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Muslims worry about fate of relatives in China

Updated : 2019-10-14 15:33:43

The woman wipes at a tear as she talks about her daughter in China's Xinjiang region. Nurbakyt Kaliaskar, who lives in neighboring Kazakhstan, says her 25-year-old daughter is a college graduate who had a white-collar job. Then she got swept up in a Chinese crackdown on Muslims in Xinjiang. The Muslims are taken to internment camps for re-education and, in some cases, for vocational training before being forced to work in factories, according to an analysis of satellite images and the accounts of former detainees and relatives interviewed by The Associated Press.The government says the participants have signed agreements to be trained. Guard towers and barbed wire around the sprawling complexes that have sprung up in China's barren far west suggest the training isn't voluntary.

In this Monday, Dec. 3, 2018, photo, residents line up inside the Artux City Vocational Skills Education Training Service Center at the Kunshan Industrial Park in Artux in western China's Xinjiang region. Across the Xinjiang region, a growing number of internment camps have been built, where by some estimates 1 million Muslims are detained, forced to give up their language and their religion and subject to political indoctrination. Now, the Chinese government is also forcing some detainees to work in manufacturing and food industries. Some of them are within the internment camps; others are privately owned, state-subsidized factories where detainees are sent once they are released. Photo Credit-AP
In this Monday, Dec. 3, 2018, photo, residents line up inside the Artux City Vocational Skills Education Training Service Center at the Kunshan Industrial Park in Artux in western China's Xinjiang region. Across the Xinjiang region, a growing number of internment camps have been built, where by some estimates 1 million Muslims are detained, forced to give up their language and their religion and subject to political indoctrination. Now, the Chinese government is also forcing some detainees to work in manufacturing and food industries. Some of them are within the internment camps; others are privately owned, state-subsidized factories where detainees are sent once they are released. Photo Credit-AP
In this Dec. 6, 2018 photo, Nurbakyt Kaliaskar cries as she speaks about her daughter's detainment in a Chinese internment camp during an interview in Almaty, Kazakhstan. Kaliaskar, who lives in neighboring Kazakhstan, says her 25-year-old daughter is a college graduate who had a white-collar job. Then she got swept up in a Chinese crackdown on Muslims in Xinjiang. Photo Credit-AP
In this Dec. 6, 2018 photo, Nurbakyt Kaliaskar cries as she speaks about her daughter's detainment in a Chinese internment camp during an interview in Almaty, Kazakhstan. Kaliaskar, who lives in neighboring Kazakhstan, says her 25-year-old daughter is a college graduate who had a white-collar job. Then she got swept up in a Chinese crackdown on Muslims in Xinjiang. Photo Credit-AP
In this Dec. 8, 2018 photo, Mainur Medetbek holds up a portrait of her detained husband at her home in a village outside Almaty, Kazakhstan. Medetbek says her husband was detained over a year ago in an internment camp and was recently transferred to a factory, where he is required to live in dormitories six days a week. She says the ordeal has deprived her family of income and driven her to contemplate suicide many times. Photo Credit-AP
In this Dec. 8, 2018 photo, Mainur Medetbek holds up a portrait of her detained husband at her home in a village outside Almaty, Kazakhstan. Medetbek says her husband was detained over a year ago in an internment camp and was recently transferred to a factory, where he is required to live in dormitories six days a week. She says the ordeal has deprived her family of income and driven her to contemplate suicide many times. Photo Credit-AP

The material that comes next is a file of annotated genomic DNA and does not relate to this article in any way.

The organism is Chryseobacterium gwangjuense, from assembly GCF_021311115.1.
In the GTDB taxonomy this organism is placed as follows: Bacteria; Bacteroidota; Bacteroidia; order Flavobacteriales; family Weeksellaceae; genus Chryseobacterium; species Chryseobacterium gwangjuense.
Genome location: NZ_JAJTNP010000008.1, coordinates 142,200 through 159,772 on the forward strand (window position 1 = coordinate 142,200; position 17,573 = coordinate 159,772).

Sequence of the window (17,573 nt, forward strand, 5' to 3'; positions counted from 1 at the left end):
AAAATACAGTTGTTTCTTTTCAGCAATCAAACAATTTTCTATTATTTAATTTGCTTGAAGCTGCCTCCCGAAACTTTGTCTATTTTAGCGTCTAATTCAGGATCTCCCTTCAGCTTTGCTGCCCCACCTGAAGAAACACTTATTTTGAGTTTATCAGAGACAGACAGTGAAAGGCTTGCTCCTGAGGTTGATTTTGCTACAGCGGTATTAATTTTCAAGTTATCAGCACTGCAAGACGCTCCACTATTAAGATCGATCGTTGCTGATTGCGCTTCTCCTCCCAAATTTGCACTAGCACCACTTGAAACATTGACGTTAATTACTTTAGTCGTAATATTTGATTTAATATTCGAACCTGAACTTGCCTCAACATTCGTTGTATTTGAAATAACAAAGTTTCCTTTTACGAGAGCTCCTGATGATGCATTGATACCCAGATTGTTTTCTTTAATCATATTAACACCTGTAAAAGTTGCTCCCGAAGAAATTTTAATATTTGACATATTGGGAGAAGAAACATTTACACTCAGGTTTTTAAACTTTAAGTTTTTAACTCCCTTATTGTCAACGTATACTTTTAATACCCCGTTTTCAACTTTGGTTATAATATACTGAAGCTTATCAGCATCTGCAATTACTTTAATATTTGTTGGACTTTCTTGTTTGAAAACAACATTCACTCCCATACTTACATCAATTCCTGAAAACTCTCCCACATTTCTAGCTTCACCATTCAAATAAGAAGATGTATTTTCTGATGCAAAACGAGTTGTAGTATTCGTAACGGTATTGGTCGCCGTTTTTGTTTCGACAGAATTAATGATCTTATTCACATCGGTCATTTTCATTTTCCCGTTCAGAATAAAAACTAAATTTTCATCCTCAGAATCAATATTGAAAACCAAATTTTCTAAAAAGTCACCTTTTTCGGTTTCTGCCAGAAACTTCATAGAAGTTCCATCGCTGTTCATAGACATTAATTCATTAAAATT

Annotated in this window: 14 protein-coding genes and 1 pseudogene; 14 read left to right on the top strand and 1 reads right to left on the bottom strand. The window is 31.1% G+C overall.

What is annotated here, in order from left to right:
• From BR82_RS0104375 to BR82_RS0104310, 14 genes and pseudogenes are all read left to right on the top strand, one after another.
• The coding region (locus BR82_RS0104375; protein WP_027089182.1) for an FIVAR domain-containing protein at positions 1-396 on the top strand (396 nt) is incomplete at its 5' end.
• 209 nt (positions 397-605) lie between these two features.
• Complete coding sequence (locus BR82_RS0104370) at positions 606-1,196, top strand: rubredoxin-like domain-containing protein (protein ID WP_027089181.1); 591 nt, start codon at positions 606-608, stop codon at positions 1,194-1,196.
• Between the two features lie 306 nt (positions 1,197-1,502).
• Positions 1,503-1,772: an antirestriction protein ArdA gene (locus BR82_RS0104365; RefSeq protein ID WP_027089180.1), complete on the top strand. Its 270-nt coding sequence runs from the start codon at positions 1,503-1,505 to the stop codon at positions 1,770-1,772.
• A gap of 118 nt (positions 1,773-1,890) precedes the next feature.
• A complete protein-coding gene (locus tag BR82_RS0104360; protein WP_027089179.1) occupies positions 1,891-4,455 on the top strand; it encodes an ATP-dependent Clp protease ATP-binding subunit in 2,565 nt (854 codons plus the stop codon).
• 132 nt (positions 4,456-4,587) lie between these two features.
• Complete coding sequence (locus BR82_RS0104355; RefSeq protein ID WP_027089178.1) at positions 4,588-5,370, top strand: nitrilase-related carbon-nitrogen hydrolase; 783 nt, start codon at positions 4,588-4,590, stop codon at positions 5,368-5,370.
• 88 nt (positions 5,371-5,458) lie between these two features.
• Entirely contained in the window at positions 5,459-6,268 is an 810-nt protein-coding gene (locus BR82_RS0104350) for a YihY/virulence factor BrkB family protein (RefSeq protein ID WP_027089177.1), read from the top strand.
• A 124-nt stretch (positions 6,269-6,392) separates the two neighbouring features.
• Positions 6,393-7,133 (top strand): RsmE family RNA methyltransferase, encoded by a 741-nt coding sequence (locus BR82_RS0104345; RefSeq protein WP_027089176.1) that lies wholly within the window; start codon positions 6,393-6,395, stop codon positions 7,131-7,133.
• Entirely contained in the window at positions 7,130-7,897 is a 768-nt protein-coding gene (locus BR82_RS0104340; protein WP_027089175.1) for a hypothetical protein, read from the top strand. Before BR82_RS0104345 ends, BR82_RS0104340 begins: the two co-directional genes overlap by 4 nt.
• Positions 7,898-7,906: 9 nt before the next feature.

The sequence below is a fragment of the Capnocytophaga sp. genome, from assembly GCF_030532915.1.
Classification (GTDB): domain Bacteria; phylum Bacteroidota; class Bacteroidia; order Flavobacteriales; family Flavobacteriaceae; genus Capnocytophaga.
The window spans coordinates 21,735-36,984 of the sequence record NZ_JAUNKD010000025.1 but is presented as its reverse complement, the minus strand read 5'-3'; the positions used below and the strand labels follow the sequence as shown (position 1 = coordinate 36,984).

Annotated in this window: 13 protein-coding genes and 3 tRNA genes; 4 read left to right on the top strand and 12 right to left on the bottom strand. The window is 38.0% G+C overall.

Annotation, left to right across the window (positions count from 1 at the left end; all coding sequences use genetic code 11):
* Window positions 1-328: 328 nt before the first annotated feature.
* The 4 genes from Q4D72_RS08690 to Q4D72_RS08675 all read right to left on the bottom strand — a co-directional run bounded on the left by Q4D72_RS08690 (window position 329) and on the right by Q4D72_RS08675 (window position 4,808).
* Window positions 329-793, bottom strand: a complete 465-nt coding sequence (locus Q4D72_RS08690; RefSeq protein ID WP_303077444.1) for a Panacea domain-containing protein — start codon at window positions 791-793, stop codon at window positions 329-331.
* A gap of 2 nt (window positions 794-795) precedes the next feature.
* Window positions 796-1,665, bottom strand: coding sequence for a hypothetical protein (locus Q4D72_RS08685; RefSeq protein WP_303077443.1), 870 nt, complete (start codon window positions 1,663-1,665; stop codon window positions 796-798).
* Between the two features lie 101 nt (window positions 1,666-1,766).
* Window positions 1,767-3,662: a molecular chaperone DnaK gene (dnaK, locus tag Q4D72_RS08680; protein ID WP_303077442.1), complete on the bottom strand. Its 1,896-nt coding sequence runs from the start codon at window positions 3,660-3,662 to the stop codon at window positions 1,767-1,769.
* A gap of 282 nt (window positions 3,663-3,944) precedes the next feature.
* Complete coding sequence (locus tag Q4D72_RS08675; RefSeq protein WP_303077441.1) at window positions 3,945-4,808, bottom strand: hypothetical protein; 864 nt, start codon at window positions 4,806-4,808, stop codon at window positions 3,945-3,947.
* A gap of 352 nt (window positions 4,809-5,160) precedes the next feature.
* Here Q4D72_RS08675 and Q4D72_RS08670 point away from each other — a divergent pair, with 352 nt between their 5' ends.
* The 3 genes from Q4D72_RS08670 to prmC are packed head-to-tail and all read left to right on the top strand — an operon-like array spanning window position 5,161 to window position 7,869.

In this Dec. 7, 2018, photo, Sala Jimobai stands with her son, Aqzhol Dakey, holding a picture of her husband Dakey Zhunishan for a photo outside the office of an advocacy group for ethnic Kazakhs born in China in Almaty, Kazakhstan. Jimobai says her husband, a sheep herder, was detained in an internment camp in China's far western Xinjiang region, and later transferred to a factory in October for a month before being released. He is now confined to his brother's village in China. Photo Credit-AP
In this Dec. 7, 2018, photo, Sala Jimobai stands with her son, Aqzhol Dakey, holding a picture of her husband Dakey Zhunishan for a photo outside the office of an advocacy group for ethnic Kazakhs born in China in Almaty, Kazakhstan. Jimobai says her husband, a sheep herder, was detained in an internment camp in China's far western Xinjiang region, and later transferred to a factory in October for a month before being released. He is now confined to his brother's village in China. Photo Credit-AP
In this Wednesday, Dec. 5, 2018, photo, residents pass by the entrance to the
In this Wednesday, Dec. 5, 2018, photo, residents pass by the entrance to the "Hotan City apparel employment training base" where Hetian Taida has a factory in Hotan in western China's Xinjiang region. This is one of a growing number of internment camps in the Xinjiang region, where by some estimates 1 million Muslims are detained, forced to give up their language and their religion and subject to political indoctrination. Now, the Chinese government is also forcing some detainees to work in manufacturing and food industries. Some of them are within the internment camps; others are privately owned, state-subsidized factories where detainees are sent once they are released. Photo Credit-AP
In this Wednesday, Dec. 5, 2018, photo, two layers of barbed wire fencing ring the
In this Wednesday, Dec. 5, 2018, photo, two layers of barbed wire fencing ring the "Hotan City apparel employment training base" where Hetian Taida has a factory in Hotan in western China's Xinjiang region. This is one of a growing number of internment camps in the Xinjiang region, where by some estimates 1 million Muslims are detained, forced to give up their language and their religion and subject to political indoctrination. Now, the Chinese government is also forcing some detainees to work in manufacturing and food industries. Some of them are within the internment camps; others are privately owned, state-subsidized factories where detainees are sent once they are released. Photo Credit-AP